Obama-Maliki controversy over troop withdrawal
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Iraq on Sunday denied a report in the German media that Prime Minister Nuri al-Maliki had endorsed senator Barack Obama's troop withdrawal plan.
Iraq on Sunday denied Prime Minister Nuri al-Maliki had made remarks backing US Democratic presidential candidate Barack Obama's plan to withdraw troops from the country and demanding a quick pullout.
The German weekly Der Spiegel reported that Maliki in an interview had supported Obama's plan to withdraw most US troops from Iraq within 16 months if he took office next January.
This "would be the right timescale for withdrawal, allowing for minor adjustments," Maliki reportedly told the news magazine in the interview to be published on Monday.
Der Spiegel also said that Maliki demanded that American forces leave Iraq "as soon as possible."
"To date, the United States is struggling to agree on a concrete date for withdrawal because they view such a step as an admission of defeat, which is not the case," Maliki was reported as saying.
But on Sunday Baghdad government spokesman Ali al-Dabbagh denied Maliki had made the remarks, saying they had been "misunderstood and mistranslated and not conveyed accurately."
Dabbagh said that any statement by Maliki or member of Iraq's government "should not be understood as support for any US presidential candidate."
In a speech in Washington on Wednesday, Obama said he would withdraw most US forces from Iraq within 16 months starting in January, 2009.
"We can safely redeploy our combat brigades at a pace that would remove them in 16 months. That would be the summer of 2010 -- two years from now, and more than seven years after the war began," he said.
Obama said a residual force would continue performing limited missions such as pursuing Al-Qaeda, protecting US service members and training Iraqi forces.
The controversy comes at at time when Washington and Baghdad are negotiating a highly sensitive security pact on the future of American forces in Iraq.
In recent weeks Maliki and other Shiite leaders in Iraq have been demanding that the pact include a timetable for US military withdrawal.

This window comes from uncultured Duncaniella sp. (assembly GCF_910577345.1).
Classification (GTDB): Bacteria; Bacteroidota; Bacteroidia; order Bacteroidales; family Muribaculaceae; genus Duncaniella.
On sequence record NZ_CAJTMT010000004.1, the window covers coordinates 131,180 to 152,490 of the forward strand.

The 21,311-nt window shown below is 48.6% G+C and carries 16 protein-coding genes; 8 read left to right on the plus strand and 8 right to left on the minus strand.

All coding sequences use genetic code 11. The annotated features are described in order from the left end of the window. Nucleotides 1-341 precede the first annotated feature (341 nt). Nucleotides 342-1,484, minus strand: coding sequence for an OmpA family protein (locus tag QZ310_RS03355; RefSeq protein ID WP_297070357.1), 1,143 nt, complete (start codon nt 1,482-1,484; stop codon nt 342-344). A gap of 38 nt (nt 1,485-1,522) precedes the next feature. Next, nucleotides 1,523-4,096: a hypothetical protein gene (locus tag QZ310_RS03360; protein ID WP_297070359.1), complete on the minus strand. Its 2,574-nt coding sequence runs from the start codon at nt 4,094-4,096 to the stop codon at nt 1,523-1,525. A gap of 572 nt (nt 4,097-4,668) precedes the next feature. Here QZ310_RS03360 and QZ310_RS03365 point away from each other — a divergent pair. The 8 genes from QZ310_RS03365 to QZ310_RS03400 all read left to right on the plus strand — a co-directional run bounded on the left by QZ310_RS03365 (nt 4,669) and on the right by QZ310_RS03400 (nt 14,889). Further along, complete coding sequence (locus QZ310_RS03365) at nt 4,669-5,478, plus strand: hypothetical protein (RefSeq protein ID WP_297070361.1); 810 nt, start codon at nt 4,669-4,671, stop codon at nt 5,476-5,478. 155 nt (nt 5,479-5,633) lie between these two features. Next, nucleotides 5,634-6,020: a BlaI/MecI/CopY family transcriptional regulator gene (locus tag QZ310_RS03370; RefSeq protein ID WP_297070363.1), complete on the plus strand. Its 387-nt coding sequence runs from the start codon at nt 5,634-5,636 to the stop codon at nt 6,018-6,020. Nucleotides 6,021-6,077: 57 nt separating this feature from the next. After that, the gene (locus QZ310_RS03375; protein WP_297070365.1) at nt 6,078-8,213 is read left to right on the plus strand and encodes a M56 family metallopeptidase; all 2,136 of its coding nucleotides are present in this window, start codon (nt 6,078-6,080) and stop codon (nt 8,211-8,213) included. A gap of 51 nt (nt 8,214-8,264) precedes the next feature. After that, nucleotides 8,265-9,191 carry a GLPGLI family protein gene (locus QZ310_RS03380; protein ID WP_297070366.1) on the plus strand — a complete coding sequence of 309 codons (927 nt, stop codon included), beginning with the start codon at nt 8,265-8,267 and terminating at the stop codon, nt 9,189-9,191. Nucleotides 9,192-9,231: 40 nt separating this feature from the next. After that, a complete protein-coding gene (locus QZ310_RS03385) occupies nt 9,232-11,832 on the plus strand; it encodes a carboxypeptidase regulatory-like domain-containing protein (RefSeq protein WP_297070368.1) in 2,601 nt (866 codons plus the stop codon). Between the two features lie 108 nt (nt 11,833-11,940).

US President George W. Bush has repeatedly denied offering any specific timetable to pull out the troops, but on Thursday he and Maliki agreed to set a "time horizon" for a withdrawal in the pact.
Sticking points in the pact negotiations include how many US bases would remain in Iraq, whether American soldiers would enjoy immunity from Iraqi laws, and whether they could detain Iraqis and launch operations without Iraqi authorisation.
A US official in Baghad close to the negotiating team said Washington and Baghdad had "suspended" the originally envisaged security pact called the Status of Forces Agreement (SOFA), and were now looking at creating a short-term agreement that would address Iraqi concerns.
"The SOFA as we had in Japan or Germany has been suspended or put aside but not thrown away," he told AFP on condition of anonymity.
He said the two sides are currently negotiating a "security protocol or operational protocol" that contains the key contents of the SOFA but would be for a "certain period of time."
"That does not mean we would not find a more detailed, more general" agremeent later, he added.
Bush and Maliki had set a July 31 goal for an accord on the presence of American forces in Iraq after 2008 when the current UN mandate expires.
The UN mandate is the legal basis for the presence of US-led foreign forces in Iraq.
The US official said it was still possible that a deal would be finalised by end of the month.
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